3'ou received from the War Department, the one of November 27. Have 
you got it before you ? 

General Short. Yes, sir. 

Mr. Kaufman. Before you received this telegram, did you see a 
telegram sent to the Navy Department dated November 24? 

General Short. Yes. sir. I was a little uncertain whether I had 
actually received it, or just had it read to me, but a naval officer before 
the Roberts board stated that he definitely gave me a copy, which he 
undoubtedly did. 

Mr. Kaufman. In the hearings before the Roberts Commission your 
recollection was that vou had not seen the telegram of November 24? 

General Short. I believe I stated that I remembered seeing it, but 
I had been unable to find it in mv headquarters, and I thought per- 
hans I had not actually received it. 

But in view of what the naval officer stated, I am sure I must have 
actually received it. 



PROCEEDINGS OF JOINT COMMITTEE 2977 

Mr. Kaufman. Captain Layton testified, that he had [SOSP} 

actually given it to you. 

General Short. Actually delivered it to me, and talked to me 
about it. 

Mr. Kaufman. You saw it and you did receive it, according to the 
testimony of Captain Layton, prior to the receipt of the telegram of 
November 27 ? 

General Short. That is correct. 

Mr. Kaufman. From the War Department ? 

General Short. That is correct, 

Mr. Kattfman. So that on the 24th you received information from 
the commander in chief of the Pacific Fleet, as follows : 

Chances of favorable outcome of negotiations with Japan very doubtful. 

That was a definite statement, was it not ? 

General Short. Yes, sir. 

Mr. Kaufman. It goes on to say : 

This situation, coupled vpith statements of Japanese Government, and movement 
their naval and military forces indicate in our opinion that a surprise aggressive 
move in any direction including attack on the Philippines or Guam, is a possibility. 

Now, I take it from your statement, General, that you said that lan- 
guage excluded Hawaii, because of the mention [804-0] of the 
Philippines or Guam. 

General Short. What I intended to say was that I felt certain that 
if the Navy Department believed an attack on Hawaii was probable, 
they would have mentioned it, the same as they did the Philippines. 
"In any direction " 

Mr. Kaufman. Well, they said 

Senator Brewster. Let him finish. 

Mr. Kaufman. I am sorry. 

General Short. "In any direction" might mean anywhere in the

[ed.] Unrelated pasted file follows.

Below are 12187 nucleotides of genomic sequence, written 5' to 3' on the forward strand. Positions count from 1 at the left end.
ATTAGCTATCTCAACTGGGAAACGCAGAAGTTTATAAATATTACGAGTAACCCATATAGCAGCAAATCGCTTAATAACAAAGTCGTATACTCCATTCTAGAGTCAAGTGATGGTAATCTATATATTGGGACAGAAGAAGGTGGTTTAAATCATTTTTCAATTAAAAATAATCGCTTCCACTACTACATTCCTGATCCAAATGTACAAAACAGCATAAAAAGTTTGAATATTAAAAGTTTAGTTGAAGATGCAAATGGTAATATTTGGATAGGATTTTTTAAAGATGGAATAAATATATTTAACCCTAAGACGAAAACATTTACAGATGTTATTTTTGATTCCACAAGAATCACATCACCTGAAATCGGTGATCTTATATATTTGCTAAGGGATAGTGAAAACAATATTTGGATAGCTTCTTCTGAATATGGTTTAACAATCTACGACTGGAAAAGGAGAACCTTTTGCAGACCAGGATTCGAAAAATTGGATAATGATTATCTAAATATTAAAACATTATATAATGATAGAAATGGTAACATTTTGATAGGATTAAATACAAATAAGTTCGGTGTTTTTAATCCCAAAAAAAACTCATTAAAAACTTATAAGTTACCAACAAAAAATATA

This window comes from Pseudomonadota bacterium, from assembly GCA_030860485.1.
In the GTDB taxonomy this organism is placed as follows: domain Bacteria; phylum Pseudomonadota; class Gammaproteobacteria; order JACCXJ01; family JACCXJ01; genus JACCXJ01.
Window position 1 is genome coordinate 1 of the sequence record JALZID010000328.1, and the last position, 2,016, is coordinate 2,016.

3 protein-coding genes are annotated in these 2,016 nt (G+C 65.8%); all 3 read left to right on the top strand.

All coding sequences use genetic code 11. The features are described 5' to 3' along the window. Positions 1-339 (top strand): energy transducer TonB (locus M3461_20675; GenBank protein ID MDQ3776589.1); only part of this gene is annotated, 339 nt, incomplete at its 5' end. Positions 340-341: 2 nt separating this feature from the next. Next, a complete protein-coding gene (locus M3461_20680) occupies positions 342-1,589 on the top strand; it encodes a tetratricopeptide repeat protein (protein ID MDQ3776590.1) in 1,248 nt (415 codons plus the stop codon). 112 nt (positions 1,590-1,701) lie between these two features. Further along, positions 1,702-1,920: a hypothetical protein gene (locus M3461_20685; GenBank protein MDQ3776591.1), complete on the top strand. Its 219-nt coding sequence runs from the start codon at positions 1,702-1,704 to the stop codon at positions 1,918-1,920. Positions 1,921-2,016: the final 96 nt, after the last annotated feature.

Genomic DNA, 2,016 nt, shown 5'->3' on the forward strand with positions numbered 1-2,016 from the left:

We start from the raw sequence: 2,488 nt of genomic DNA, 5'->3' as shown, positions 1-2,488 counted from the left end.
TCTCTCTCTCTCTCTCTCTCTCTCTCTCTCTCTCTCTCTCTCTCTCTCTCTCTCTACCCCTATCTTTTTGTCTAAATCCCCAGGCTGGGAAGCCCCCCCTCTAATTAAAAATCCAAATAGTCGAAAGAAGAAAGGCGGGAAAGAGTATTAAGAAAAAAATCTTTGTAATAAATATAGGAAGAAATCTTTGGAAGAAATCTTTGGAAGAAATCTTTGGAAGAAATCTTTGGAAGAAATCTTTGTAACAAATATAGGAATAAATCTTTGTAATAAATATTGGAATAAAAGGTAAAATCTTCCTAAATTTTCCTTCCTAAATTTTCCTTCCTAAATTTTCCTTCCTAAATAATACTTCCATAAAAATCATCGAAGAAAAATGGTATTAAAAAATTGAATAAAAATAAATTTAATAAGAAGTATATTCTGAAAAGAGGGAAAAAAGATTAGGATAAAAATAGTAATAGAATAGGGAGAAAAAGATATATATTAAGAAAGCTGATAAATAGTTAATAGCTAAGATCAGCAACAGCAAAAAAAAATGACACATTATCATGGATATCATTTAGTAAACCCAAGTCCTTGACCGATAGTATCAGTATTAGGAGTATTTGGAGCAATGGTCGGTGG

world, but they specifically stated that they did expect an attack to- 
ward the Philippines or Guam. I believe if they had been con- 
vinced of the same thing in Hawaii, they would very definitely have 
included Hawaii specifically, and not leave it to be included in the 
"in any direction." 

Mr. Kaufman. Well, do you mean to say. General, that with in- 
formation of that kind, you were justified in not going on an all-out 
alert ? 

General Short. I think very definitely that I was. The fact that 
the War Department did not even inquire or give me any direct in- 
formation to justify it. 

Mr. Kaufman. This was directed to be sent to you for your in- 
formation ? 

General Short. That is correct. 

[SO4I] Mr. Kaufman. A specific direction to you ? 

General Short. Yes, sir. 

Mr. Kaufman. So that when the Navy Department said "aggres- 
sive movement in any direction," did it not mean in the direction in 
which they directed this message to go for information ? 

General Short. I would not say so. If you take it literally, I feel 
absolutely confident, if they had any idea that Hawaii was to be 
directly included, if there was a direct probability that they would 
have said so. There would be no purpose in leaving me to guess. 



2978 CONGRESSIONAL INVESTIGATION PEARL HARBOR ATTACK 

Mr. Kaufman. Did you expect the War Department to be able to 
tell you the exact place of an attack ( 

General Short. I believe the War Department actually had the in- 
formation 4 hours before the attack, so they could have told me the 
exact place. 

Mr. Kaufman. Now, we are 2^2 weeks before the 4 hours of the 
attack. We are on the 24th of November, General. 

General Short. The War Department could at least give me their 
best estimate, and I would like, when you get to November 29, to read 
to you what the man who wrote the estimate had to say about it. 

Mr. Kaufman. Coming back again, General, to the 24th, [8042] 
you said that the failure in this dispatch to name Hawaii as the place 
of possible attack, the same as the Philippines of Guam excluded from 
your consideration Hawaii as a probable point of attack.